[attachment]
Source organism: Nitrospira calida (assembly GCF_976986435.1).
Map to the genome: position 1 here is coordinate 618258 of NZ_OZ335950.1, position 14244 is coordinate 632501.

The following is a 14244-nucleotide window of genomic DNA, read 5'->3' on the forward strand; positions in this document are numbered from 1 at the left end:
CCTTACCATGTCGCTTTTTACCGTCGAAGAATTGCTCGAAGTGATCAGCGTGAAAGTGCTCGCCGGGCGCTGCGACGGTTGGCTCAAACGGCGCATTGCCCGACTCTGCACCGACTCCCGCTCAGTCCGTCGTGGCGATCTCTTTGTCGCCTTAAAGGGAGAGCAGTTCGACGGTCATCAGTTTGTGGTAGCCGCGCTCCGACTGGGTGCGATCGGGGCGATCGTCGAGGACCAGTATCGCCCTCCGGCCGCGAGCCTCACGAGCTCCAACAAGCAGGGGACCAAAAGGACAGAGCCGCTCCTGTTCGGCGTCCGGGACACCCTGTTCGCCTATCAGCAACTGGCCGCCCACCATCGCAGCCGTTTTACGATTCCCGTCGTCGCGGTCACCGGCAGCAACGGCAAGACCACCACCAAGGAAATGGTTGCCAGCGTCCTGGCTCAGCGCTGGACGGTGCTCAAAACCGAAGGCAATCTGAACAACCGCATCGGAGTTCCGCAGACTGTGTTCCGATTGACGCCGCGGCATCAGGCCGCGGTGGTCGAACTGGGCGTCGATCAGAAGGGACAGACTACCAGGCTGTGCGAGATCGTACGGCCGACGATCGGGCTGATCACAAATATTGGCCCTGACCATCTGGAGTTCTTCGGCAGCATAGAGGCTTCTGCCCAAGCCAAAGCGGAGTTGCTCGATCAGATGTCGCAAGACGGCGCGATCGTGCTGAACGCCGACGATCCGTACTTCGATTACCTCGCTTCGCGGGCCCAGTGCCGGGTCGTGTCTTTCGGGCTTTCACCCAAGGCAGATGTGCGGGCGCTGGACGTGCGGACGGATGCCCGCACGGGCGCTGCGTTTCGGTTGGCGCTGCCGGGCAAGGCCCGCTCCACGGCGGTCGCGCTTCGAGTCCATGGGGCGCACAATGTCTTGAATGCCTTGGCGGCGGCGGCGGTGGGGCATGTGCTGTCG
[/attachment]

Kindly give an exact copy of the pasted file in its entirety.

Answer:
Source organism: Nitrospira calida (assembly GCF_976986435.1).
Map to the genome: position 1 here is coordinate 618258 of NZ_OZ335950.1, position 14244 is coordinate 632501.

The following is a 14244-nucleotide window of genomic DNA, read 5'->3' on the forward strand; positions in this document are numbered from 1 at the left end:
CCTTACCATGTCGCTTTTTACCGTCGAAGAATTGCTCGAAGTGATCAGCGTGAAAGTGCTCGCCGGGCGCTGCGACGGTTGGCTCAAACGGCGCATTGCCCGACTCTGCACCGACTCCCGCTCAGTCCGTCGTGGCGATCTCTTTGTCGCCTTAAAGGGAGAGCAGTTCGACGGTCATCAGTTTGTGGTAGCCGCGCTCCGACTGGGTGCGATCGGGGCGATCGTCGAGGACCAGTATCGCCCTCCGGCCGCGAGCCTCACGAGCTCCAACAAGCAGGGGACCAAAAGGACAGAGCCGCTCCTGTTCGGCGTCCGGGACACCCTGTTCGCCTATCAGCAACTGGCCGCCCACCATCGCAGCCGTTTTACGATTCCCGTCGTCGCGGTCACCGGCAGCAACGGCAAGACCACCACCAAGGAAATGGTTGCCAGCGTCCTGGCTCAGCGCTGGACGGTGCTCAAAACCGAAGGCAATCTGAACAACCGCATCGGAGTTCCGCAGACTGTGTTCCGATTGACGCCGCGGCATCAGGCCGCGGTGGTCGAACTGGGCGTCGATCAGAAGGGACAGACTACCAGGCTGTGCGAGATCGTACGGCCGACGATCGGGCTGATCACAAATATTGGCCCTGACCATCTGGAGTTCTTCGGCAGCATAGAGGCTTCTGCCCAAGCCAAAGCGGAGTTGCTCGATCAGATGTCGCAAGACGGCGCGATCGTGCTGAACGCCGACGATCCGTACTTCGATTACCTCGCTTCGCGGGCCCAGTGCCGGGTCGTGTCTTTCGGGCTTTCACCCAAGGCAGATGTGCGGGCGCTGGACGTGCGGACGGATGCCCGCACGGGCGCTGCGTTTCGGTTGGCGCTGCCGGGCAAGGCCCGCTCCACGGCGGTCGCGCTTCGAGTCCATGGGGCGCACAATGTCTTGAATGCCTTGGCGGCGGCGGCGGTGGGGCATGTGCTGTCG